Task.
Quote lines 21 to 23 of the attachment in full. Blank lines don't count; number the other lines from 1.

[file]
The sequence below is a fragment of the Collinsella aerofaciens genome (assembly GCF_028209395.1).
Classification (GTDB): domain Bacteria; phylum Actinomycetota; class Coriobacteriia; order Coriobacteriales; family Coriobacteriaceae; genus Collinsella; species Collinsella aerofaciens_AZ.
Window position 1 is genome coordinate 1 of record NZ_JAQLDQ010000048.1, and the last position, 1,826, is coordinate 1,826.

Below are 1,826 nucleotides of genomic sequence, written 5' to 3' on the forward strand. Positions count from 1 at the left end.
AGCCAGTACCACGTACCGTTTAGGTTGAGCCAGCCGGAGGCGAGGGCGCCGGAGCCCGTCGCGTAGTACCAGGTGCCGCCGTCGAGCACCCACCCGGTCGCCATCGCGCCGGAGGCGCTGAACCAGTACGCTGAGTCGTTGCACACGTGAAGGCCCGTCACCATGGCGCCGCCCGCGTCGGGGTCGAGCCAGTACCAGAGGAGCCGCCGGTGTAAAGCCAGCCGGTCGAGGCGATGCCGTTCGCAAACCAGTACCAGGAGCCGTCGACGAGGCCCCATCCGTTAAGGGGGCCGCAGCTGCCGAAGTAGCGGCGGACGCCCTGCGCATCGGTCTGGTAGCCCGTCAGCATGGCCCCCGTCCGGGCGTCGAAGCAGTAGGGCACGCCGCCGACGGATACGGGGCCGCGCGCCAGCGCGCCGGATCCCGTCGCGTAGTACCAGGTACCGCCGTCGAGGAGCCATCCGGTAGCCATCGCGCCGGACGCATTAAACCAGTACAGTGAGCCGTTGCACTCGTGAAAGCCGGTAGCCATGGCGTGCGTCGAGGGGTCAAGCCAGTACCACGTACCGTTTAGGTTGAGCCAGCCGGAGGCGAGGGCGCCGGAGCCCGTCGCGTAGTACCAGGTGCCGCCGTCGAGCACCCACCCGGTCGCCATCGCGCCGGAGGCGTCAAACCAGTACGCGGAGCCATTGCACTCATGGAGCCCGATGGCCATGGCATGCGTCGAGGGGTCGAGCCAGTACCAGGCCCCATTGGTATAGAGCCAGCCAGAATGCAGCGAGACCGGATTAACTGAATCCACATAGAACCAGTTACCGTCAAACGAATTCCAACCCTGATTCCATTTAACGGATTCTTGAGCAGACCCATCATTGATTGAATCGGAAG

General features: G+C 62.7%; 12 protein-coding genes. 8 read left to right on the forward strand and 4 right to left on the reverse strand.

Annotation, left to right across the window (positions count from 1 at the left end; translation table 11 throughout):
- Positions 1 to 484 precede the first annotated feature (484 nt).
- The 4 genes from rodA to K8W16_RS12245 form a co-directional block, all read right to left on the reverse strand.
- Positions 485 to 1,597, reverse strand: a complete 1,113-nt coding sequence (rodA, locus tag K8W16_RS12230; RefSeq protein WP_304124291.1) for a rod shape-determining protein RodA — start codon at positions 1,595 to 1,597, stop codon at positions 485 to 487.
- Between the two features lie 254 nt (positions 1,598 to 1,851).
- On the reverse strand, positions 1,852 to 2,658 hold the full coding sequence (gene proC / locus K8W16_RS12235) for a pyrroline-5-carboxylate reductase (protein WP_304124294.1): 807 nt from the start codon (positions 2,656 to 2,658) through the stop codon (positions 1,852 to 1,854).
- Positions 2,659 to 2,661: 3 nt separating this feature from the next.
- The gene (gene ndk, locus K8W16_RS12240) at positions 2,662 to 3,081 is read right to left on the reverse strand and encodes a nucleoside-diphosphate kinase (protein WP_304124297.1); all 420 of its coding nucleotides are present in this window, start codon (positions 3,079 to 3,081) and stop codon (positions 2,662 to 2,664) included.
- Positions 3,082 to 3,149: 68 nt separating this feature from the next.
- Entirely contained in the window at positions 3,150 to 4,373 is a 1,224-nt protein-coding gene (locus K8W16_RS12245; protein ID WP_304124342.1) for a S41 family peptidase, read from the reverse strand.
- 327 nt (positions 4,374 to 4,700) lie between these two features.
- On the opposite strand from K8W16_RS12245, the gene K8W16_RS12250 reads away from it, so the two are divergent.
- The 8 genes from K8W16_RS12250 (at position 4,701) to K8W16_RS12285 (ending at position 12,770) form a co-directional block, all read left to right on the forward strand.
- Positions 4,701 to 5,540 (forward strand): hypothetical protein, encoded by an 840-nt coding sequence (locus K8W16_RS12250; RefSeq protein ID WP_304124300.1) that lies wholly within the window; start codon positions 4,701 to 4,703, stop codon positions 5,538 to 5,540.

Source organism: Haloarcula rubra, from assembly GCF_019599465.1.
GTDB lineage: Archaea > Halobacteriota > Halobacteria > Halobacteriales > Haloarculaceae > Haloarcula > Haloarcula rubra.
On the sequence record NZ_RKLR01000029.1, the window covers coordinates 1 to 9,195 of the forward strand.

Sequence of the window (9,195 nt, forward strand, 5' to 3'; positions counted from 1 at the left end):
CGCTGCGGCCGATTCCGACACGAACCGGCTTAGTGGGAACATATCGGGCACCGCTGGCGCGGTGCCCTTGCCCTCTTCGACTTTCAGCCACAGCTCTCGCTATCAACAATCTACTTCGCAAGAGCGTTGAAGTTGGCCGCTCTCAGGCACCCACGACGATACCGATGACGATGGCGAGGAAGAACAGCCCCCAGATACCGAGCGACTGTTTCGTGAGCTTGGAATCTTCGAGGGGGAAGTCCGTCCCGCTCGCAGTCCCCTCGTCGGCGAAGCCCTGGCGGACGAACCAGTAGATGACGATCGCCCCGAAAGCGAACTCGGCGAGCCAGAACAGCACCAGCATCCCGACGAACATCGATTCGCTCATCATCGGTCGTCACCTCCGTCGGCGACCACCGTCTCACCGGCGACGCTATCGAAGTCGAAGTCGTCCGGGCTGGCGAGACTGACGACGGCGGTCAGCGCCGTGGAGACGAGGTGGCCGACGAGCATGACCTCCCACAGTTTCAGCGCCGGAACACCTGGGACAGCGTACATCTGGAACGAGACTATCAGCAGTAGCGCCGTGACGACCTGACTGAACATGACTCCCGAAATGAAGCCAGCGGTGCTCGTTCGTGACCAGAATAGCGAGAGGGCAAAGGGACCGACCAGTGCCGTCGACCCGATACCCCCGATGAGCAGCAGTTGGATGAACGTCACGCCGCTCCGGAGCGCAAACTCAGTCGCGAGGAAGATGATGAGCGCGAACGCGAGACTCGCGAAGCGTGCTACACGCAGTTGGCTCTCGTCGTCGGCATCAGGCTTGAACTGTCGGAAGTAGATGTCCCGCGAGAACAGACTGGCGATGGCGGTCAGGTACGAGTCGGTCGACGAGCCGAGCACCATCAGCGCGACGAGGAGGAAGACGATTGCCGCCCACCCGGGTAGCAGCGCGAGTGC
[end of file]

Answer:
Source organism: Haloarcula rubra, from assembly GCF_019599465.1.
GTDB lineage: Archaea > Halobacteriota > Halobacteria > Halobacteriales > Haloarculaceae > Haloarcula > Haloarcula rubra.
On the sequence record NZ_RKLR01000029.1, the window covers coordinates 1 to 9,195 of the forward strand.